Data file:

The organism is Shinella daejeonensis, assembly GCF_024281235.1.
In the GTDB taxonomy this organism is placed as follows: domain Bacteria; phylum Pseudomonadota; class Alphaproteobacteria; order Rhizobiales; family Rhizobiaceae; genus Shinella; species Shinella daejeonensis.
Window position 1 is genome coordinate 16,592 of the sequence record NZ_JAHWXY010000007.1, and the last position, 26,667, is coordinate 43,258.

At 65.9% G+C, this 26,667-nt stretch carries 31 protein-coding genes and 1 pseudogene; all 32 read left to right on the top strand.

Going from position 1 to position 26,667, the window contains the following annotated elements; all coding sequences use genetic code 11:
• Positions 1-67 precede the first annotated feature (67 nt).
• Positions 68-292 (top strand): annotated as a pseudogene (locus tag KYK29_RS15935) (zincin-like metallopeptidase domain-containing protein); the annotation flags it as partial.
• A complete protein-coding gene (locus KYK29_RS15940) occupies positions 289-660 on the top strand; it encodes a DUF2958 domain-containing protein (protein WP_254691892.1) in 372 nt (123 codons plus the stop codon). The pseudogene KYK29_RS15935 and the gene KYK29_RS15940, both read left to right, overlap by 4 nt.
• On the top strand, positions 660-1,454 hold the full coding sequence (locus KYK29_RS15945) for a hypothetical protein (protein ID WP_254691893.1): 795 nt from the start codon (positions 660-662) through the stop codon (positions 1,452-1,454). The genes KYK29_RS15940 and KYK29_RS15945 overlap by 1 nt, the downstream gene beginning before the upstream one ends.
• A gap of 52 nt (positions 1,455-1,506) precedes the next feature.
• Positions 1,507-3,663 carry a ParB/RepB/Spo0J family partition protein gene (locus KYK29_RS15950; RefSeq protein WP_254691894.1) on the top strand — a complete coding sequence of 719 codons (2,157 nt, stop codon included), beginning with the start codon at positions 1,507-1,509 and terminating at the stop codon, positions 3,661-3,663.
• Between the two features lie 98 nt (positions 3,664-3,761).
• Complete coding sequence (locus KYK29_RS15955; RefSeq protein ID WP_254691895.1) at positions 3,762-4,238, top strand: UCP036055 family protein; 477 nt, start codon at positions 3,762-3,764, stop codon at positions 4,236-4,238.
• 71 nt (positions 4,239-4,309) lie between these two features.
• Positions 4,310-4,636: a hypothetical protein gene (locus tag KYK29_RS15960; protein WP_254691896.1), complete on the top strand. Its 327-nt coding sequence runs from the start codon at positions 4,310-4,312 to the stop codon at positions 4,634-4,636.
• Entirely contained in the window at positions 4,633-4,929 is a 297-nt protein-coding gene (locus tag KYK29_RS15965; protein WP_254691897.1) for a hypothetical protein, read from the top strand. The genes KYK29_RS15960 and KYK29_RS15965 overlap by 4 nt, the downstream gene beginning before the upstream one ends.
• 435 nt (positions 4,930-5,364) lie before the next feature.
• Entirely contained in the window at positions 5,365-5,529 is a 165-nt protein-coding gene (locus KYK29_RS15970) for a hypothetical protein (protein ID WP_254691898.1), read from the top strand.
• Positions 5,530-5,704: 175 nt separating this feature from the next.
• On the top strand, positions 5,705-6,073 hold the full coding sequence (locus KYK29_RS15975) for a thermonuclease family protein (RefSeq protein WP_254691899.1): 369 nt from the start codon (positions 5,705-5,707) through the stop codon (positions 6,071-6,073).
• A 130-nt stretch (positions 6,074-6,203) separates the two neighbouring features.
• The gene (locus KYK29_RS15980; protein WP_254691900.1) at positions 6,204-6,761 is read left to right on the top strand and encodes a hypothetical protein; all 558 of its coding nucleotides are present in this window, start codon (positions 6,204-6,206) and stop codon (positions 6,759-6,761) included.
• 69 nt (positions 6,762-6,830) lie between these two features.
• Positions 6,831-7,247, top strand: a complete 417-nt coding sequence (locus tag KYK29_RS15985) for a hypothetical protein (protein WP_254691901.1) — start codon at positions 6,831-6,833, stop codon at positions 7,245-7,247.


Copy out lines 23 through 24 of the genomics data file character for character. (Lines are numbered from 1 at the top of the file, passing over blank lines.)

• 69 nt (positions 6,762-6,830) lie between these two features.
• Positions 6,831-7,247, top strand: a complete 417-nt coding sequence (locus tag KYK29_RS15985) for a hypothetical protein (protein WP_254691901.1) — start codon at positions 6,831-6,833, stop codon at positions 7,245-7,247.